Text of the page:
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The value of voting – or not – in Central Oregon


Election season can be exhausting. In fact, one Central Oregon woman said she’s so fed up with politics — and more specifically, politicians – that she ripped up her ballot.

Sarah Ryan said Monday she’s been voting for 20 years, but she’s never seen any significant change. She said she’s sick of politicians campaigning to win votes, rather than campaigning to help their communities.

She and her five children have been struggling with housing in Central Oregon for years, even suffering through homelessness for awhile.

Ryan said she feels like her voice isn’t being heard, despite her votes, because she said housing problems here are only getting worse.

Ryan argued politicians need to stop focusing their energy on bashing each other with negative political ads and get out from behind the TV screen.

“Get out and start speaking to people!” Ryan said. “I’m gonna tell you right now, the three years that I was homeless, not one single congressman, not one single person on city council, not one single person did anything to come to talk to me, to see what I thought.”

Ryan said until she can count on politicians to step up and make change, politicians can’t count on her for her vote.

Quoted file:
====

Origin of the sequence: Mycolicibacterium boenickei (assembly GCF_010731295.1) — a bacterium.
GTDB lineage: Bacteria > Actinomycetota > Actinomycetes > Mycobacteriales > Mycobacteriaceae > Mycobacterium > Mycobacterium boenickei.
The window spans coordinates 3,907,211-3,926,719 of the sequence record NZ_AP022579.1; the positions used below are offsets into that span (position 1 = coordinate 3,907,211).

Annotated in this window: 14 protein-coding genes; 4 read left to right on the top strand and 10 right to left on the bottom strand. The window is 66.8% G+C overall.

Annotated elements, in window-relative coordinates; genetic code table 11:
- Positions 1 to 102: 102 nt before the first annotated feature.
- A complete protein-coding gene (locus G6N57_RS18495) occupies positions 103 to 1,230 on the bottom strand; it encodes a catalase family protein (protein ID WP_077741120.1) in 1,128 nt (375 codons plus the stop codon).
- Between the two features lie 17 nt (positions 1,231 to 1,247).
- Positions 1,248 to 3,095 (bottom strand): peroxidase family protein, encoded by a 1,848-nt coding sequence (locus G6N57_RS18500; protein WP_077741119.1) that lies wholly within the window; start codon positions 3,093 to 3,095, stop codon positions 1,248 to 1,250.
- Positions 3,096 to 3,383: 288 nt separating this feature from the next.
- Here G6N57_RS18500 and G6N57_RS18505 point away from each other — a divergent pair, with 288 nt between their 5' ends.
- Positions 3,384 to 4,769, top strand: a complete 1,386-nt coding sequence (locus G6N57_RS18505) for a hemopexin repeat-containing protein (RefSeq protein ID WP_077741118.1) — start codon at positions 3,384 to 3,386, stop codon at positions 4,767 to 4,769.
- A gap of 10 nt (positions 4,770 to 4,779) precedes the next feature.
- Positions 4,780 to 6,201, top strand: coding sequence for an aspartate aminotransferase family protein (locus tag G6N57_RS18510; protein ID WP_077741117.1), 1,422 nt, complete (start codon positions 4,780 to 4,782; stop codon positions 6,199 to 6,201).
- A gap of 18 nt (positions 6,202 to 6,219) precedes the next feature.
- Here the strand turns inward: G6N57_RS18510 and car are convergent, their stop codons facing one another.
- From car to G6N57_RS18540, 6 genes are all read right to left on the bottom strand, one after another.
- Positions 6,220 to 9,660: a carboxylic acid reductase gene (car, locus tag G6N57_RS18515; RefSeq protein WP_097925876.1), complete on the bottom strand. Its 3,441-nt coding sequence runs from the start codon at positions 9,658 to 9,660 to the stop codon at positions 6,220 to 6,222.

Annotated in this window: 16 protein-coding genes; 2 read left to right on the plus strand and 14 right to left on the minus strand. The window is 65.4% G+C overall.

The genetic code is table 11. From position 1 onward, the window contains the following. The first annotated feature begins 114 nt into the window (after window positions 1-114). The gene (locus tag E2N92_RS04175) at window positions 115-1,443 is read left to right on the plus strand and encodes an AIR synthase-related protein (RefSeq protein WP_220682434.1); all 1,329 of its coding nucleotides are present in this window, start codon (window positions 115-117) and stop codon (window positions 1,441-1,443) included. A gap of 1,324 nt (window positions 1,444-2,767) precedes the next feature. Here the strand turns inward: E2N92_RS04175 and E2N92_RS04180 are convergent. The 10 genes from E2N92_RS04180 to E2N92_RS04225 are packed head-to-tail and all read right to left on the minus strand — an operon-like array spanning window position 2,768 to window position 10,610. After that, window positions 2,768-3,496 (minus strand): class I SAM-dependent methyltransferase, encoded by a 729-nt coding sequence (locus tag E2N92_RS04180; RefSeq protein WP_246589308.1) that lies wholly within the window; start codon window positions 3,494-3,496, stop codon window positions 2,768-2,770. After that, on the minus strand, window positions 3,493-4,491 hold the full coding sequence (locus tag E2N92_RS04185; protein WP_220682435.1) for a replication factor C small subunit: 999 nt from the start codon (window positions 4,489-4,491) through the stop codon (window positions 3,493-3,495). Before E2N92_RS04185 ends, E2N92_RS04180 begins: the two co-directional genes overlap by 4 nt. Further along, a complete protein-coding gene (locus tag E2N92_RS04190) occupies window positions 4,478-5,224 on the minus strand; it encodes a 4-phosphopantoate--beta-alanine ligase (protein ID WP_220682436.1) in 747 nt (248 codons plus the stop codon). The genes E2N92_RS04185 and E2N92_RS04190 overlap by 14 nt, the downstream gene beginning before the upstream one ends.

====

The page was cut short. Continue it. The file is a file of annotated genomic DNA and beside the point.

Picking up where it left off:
Former Democratic state Rep. Judy Stiegler said she understands Ryan’s frustrations, but added not voting is not the answer.

Stiegler is also an instructor of political science at OSU-Cascades and Central Oregon Community College. Needless to say, she urges everyone to cast their ballot, even if they feel discouraged — because our voices add up.

“As I tell my students, this is your one opportunity to have a voice, even small voice, in making a decision, about who it is that speaks for you in the community, about who it is that makes decisions for you in the community, in the state, in the nation,” Stiegler said.

Whether someone’s voting or not, there’s no avoiding the hundreds of campaign signs scattered around Central Oregon. NewsChannel 21 wanted to know, do those signs actually help politicians or are they simply lawn decorations?

The short answer is, yes. Campaign signs are effective.

Stiegler said they’re especially helpful in local races, where candidates are not as well-known to the public.

Signs help make names more familiar, they act as an endorsement, and they can inspire people to research their candidates. But Stiegler said she prefers one campaign tool above the rest.

“Frankly, probably the most effective thing is going door to door. Knocking on people’s doors and and talking with constituents,” she said.

The deadline to submit your ballot is 8 p.m. Tuesday night.

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